Showing results 1 to 2 of approximately 2.(refine search)
Theory Ahead of Measurement? Assessing the Nonlinear Effects of Financial Market Disruptions
An important, yet untested, prediction of many macro models with financial frictions is that financial market disruptions can have highly nonlinear effects on economic activity. This paper presents empirical evidence supporting this prediction, and in particular that financial shocks have substantial (i) asymmetric and (ii) state dependent effects. First, negative shocks to credit supply have large and persistent effects on output, but positive shocks have no significant effect. Second, credit supply shocks have larger and more persistent effects in periods of weak economic growth.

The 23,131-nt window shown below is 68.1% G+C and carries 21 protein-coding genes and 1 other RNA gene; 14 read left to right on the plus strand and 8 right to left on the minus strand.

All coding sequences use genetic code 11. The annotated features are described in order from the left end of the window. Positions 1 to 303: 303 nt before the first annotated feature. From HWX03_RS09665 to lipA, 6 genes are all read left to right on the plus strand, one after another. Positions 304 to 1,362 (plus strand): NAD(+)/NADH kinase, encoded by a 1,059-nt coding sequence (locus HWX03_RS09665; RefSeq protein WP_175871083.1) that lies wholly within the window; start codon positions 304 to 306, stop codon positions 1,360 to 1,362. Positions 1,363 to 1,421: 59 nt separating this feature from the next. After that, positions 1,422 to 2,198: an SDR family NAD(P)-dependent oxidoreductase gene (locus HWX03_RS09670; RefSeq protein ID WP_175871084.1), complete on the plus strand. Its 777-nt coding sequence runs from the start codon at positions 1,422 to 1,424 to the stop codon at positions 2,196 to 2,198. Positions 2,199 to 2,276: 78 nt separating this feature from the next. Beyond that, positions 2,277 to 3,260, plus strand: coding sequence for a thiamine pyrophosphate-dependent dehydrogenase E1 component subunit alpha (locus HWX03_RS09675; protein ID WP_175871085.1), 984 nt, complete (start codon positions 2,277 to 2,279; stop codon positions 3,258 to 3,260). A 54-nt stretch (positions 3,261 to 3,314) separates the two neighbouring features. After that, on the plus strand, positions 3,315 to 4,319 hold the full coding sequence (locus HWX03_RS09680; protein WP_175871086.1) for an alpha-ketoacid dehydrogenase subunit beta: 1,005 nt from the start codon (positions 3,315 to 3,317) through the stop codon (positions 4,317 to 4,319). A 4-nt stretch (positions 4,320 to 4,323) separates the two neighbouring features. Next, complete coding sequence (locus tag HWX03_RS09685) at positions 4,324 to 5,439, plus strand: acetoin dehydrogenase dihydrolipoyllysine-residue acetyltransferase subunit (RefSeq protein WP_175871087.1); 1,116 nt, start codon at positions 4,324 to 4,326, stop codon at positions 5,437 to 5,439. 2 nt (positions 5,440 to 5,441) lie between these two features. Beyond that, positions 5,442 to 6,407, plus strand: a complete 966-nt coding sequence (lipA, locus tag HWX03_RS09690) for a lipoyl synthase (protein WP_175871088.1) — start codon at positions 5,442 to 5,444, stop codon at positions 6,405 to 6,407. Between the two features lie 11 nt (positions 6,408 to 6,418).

The Financial Crisis at 10: Will We Ever Recover?
A decade after the last financial crisis and recession, the U.S. economy remains significantly smaller than it should be based on its pre-crisis growth trend. One possible reason lies in the large losses in the economy?s productive capacity following the financial crisis. The size of those losses suggests that the level of output is unlikely to revert to its pre-crisis trend level. This represents a lifetime present-value income loss of about $70,000 for every American.